Executives continue to express concern about retaining talent. Less than a third said they intend to augment their compensation packages.
According to a new survey released by accounting and consulting giant PwC, none of the many concerns top executives see as their most significant risks for 2022 rank higher than talent acquisition and retention challenges. Better leadership is possible.
Seventy-seven percent of executives say that hiring and retaining talent is very important to business growth.
Despite concerns about talent shortages, less than a third said they had implemented and planned to continue increasing employee compensation. They refer to settlements like sign-on bonuses and raises outside of the regular review cycle. Another 31% said they had implemented such increases but planned to reassess them, while 22% said they were considering it but had not decided. CEOs must realize this.
In January, there was a poll of almost 700 U.S. C-suite leaders. Nearly two-thirds of them work for Fortune 1000 businesses. The survey found that the incentive that the majority of employers expected to preserve was hybrid work arrangements, with 43% saying they had implemented and planned to keep it.
Despite this, 34% stated they had approved hybrid work arrangements but would reconsider. Similarly, only 23% indicated they had put policies allowing staff to relocate outside of their primary office, while 27% said they had authorized it but might rethink it permanently. Only 31% expect that talent shortages will improve this year.
Even if firms that revisit such policies decide to preserve them, the study suggests that corporate executives are at a crossroads, wary of making long-term commitments to some of the more difficult or costly steps they’ve had to enact thus far.
Neil Dhar, vice-chair of PwC’s consulting solutions in the U.S., says that in the marketplace, dealing with compensation has been like battling fires. Neil Dhar is also co-leader of consulting solutions for the firm. Leadership is like that.
While firms have had to cope with a tight labor market, for now, Dhar believes employers may differentiate their companies across time. Wage increases and their impact on cost base are one topic we hear from CEOs on a regular basis. Depending on the sector, it might have a big impact on their [profit and loss] statement.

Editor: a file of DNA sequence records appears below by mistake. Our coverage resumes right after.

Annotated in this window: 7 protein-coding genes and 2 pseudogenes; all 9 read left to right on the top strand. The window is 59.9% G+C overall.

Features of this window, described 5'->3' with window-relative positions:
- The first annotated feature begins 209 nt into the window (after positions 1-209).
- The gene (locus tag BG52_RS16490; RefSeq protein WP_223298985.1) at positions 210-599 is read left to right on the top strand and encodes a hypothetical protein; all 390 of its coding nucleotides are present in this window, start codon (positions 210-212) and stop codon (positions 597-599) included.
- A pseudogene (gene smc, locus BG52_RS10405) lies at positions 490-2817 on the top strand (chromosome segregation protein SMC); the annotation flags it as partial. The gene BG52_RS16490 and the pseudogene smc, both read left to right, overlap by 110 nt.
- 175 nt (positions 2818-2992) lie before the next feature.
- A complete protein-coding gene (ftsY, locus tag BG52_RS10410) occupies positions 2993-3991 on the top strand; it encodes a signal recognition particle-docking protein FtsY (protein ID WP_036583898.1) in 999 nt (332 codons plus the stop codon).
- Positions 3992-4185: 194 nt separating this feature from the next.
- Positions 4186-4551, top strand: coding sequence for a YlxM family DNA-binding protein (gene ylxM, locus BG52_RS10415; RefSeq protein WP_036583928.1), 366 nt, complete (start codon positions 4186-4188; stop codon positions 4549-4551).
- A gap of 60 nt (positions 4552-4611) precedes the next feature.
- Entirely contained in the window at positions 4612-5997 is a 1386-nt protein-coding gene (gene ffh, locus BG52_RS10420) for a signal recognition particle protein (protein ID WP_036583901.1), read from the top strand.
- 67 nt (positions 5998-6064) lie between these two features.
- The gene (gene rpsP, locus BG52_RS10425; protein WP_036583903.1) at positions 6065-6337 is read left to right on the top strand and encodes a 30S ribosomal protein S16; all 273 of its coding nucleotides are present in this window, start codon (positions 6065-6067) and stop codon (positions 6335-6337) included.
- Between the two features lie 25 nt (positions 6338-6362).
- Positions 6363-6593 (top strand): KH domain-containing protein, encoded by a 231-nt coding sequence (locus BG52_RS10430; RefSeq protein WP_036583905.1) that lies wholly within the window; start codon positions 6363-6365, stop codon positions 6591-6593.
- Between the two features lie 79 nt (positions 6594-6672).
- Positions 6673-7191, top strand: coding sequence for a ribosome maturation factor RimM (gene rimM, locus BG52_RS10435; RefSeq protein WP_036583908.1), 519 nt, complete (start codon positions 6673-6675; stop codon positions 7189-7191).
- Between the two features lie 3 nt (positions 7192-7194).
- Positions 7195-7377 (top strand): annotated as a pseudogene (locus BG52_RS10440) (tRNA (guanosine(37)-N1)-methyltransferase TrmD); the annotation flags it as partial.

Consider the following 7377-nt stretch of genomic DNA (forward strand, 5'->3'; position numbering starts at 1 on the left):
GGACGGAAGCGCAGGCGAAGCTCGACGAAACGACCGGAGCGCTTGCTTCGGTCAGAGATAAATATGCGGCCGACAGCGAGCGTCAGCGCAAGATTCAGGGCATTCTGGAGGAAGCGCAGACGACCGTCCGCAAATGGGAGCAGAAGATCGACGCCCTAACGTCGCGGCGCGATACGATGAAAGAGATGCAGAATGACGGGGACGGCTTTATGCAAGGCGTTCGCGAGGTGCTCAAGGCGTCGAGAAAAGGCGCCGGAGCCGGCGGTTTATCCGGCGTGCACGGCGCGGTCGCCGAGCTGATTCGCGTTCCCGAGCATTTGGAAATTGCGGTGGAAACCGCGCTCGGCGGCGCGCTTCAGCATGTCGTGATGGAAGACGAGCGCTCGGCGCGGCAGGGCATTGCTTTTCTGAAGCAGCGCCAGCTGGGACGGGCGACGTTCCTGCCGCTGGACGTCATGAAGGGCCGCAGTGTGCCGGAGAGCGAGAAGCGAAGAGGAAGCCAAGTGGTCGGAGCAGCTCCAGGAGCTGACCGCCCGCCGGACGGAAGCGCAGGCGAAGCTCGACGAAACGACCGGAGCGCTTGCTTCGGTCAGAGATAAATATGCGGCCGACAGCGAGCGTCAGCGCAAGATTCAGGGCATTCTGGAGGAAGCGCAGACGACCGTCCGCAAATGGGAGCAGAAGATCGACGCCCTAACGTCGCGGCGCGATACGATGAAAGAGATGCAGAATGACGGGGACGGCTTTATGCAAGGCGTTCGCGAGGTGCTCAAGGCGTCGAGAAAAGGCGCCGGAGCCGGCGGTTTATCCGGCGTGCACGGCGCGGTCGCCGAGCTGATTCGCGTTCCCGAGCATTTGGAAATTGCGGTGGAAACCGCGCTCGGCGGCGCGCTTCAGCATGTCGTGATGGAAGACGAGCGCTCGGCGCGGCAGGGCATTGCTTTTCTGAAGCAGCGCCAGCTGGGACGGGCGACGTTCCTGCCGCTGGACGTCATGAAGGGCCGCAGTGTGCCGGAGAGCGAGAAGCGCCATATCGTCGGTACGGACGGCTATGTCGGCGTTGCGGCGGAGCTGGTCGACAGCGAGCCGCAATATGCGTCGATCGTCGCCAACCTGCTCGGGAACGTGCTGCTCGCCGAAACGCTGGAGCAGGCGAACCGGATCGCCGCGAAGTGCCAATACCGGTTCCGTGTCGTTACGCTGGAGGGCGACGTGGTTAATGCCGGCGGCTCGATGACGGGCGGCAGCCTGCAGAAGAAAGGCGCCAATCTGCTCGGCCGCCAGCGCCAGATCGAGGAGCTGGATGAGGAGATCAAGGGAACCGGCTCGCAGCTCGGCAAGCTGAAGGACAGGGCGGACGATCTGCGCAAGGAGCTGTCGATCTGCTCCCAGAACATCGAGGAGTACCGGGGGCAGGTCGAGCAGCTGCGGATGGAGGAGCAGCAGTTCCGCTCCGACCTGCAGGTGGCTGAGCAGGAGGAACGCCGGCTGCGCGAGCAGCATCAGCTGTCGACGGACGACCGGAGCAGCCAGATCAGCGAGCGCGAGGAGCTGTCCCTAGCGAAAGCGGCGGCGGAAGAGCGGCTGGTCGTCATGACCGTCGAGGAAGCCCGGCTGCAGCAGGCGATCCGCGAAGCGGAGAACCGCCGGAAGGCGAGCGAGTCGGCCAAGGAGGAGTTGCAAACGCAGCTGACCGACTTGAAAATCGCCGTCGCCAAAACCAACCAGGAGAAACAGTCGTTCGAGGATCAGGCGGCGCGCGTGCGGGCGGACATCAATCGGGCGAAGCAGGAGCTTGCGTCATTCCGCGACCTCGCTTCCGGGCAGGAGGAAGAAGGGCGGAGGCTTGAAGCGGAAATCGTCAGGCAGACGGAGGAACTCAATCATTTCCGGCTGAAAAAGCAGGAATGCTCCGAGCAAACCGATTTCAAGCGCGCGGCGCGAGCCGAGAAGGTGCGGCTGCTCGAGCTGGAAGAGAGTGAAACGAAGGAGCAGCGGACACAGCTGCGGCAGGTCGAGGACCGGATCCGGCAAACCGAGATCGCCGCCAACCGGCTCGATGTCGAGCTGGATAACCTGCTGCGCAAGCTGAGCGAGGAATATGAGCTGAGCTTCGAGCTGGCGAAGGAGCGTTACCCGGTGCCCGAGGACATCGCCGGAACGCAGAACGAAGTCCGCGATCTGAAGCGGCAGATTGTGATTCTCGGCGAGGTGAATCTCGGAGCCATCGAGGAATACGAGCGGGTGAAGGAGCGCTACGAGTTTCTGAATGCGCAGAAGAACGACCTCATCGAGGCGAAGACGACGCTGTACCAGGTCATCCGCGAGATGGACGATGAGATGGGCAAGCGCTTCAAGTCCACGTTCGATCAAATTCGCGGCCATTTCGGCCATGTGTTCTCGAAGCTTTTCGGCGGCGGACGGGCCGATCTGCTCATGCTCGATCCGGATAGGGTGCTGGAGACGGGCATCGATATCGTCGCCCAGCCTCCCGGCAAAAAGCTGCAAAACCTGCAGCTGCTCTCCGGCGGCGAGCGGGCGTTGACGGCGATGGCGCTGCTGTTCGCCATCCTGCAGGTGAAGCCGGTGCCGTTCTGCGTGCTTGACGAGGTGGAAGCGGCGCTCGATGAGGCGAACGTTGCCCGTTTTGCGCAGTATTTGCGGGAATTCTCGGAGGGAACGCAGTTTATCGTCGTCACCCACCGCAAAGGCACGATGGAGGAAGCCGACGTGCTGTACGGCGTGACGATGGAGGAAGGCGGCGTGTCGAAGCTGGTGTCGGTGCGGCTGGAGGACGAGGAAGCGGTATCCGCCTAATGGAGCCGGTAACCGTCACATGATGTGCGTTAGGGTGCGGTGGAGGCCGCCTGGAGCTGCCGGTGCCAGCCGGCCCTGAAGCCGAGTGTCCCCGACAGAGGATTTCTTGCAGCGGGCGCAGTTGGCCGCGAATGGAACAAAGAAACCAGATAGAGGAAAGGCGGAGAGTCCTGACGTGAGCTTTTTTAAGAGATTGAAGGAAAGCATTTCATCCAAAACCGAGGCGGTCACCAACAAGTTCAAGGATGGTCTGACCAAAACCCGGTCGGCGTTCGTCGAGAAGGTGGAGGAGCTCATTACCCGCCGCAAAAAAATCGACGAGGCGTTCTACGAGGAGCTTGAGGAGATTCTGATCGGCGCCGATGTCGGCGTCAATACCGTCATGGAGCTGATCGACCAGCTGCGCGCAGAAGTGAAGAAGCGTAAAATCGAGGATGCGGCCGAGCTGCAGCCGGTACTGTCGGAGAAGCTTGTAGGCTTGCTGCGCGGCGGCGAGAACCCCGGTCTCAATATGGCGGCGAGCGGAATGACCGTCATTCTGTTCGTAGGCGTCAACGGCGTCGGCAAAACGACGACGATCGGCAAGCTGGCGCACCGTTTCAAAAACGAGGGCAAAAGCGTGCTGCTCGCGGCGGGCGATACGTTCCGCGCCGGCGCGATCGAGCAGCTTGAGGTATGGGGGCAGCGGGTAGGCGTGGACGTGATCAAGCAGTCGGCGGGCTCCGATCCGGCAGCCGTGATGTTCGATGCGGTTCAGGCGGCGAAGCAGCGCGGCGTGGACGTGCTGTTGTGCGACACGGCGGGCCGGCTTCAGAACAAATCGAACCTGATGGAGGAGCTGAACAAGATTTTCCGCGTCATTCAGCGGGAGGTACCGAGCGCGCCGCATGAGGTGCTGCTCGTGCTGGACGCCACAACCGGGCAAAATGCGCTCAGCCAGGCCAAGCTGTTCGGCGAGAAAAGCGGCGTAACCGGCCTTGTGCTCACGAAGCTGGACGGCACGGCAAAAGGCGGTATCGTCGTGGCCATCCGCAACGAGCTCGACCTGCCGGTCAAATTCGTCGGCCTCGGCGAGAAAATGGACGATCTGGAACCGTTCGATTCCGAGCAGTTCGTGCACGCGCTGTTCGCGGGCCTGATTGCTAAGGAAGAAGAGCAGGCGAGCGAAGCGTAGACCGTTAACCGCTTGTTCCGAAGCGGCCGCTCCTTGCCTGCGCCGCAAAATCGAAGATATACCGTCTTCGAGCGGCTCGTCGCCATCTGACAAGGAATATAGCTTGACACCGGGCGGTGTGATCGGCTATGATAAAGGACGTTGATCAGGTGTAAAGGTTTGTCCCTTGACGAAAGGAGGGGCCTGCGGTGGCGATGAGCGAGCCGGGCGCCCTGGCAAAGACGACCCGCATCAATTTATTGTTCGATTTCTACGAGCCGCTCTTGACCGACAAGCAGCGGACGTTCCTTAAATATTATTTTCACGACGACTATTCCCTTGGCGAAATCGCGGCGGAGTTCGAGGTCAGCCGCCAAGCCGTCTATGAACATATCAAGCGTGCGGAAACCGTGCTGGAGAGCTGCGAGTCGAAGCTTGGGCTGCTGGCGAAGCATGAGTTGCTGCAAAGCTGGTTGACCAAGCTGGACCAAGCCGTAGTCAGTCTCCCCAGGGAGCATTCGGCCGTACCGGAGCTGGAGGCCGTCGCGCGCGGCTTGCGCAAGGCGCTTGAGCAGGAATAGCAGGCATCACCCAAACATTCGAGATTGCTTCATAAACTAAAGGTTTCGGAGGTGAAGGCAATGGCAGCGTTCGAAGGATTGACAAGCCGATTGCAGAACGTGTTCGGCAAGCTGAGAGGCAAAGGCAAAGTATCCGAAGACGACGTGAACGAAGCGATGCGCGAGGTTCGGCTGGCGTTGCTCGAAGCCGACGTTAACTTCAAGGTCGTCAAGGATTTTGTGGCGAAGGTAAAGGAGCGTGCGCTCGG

PwC U.S. head Tim Ryan, who also talked about the survey’s results in a teleconference Thursday, said they’ve observed that investing in the employee experience may decrease turnover. He says that increases will not get you out of this situation.
The Next Step for Employees
To assist in retaining personnel, some organizations are currently offering salaries or incentives.
According to Bloomberg, Bank of America CEO Brian Moynihan revealed a $1 billion restricted stock pool. In a note to staff, they will allocate and grant this to employees earning less than $500,000, or around 97 percent of the company’s workforce. Paul Knopp, chair and CEO of KPMG in the United States, also stated on Tuesday that the firm would invest an additional $160 million in wage adjustments for its employees.
According to a November report by the Conference Board, which anticipated a 3.9 percent increase in labor expenditures, salary increase budgets are at their highest level since 2008.
Raises aren’t going to help you get out of this, says Tim Ryan, chairman of PwC in the United States. Salary is a major American bugaboo. For all strata, at all times and in all places.
Aside from the talent shortfall, C-suite executives polled by PwC indicated the top risks they face in 2022 are supply chain disruptions, the policy and regulatory climate, and new Covid-19 variations. Despite this, corporate leaders agree that the pandemic will become endemic by the end of 2022. By that time, over 70% predict that the world will learn to live with it.
According to survey respondents, inflation, which hit levels not seen in over 40 years last month, isn’t going away.
With 69 percent predicting it will remain high by the end of 2022. Sixty-two percent of CEOs expect that they will have to raise the prices of their goods or services. Before the end of the year.
Inflation rates have been rising at rates we haven’t seen in a long, long time, Dhar says. This is something that many of our business executives are dealing with for the first time in their careers.
CEOs are focusing on this triptych, according to Ryan:
- Talent, of course, as well as mergers and acquisitions, which he predicts to remain strong in 2022.
- Digital and climate “transitions,” or strategic shifts in these sectors.
- Trust. The idea of trust, trust-building, and trust-creation as an asset is very much on CEOs’ minds, Ryan says.
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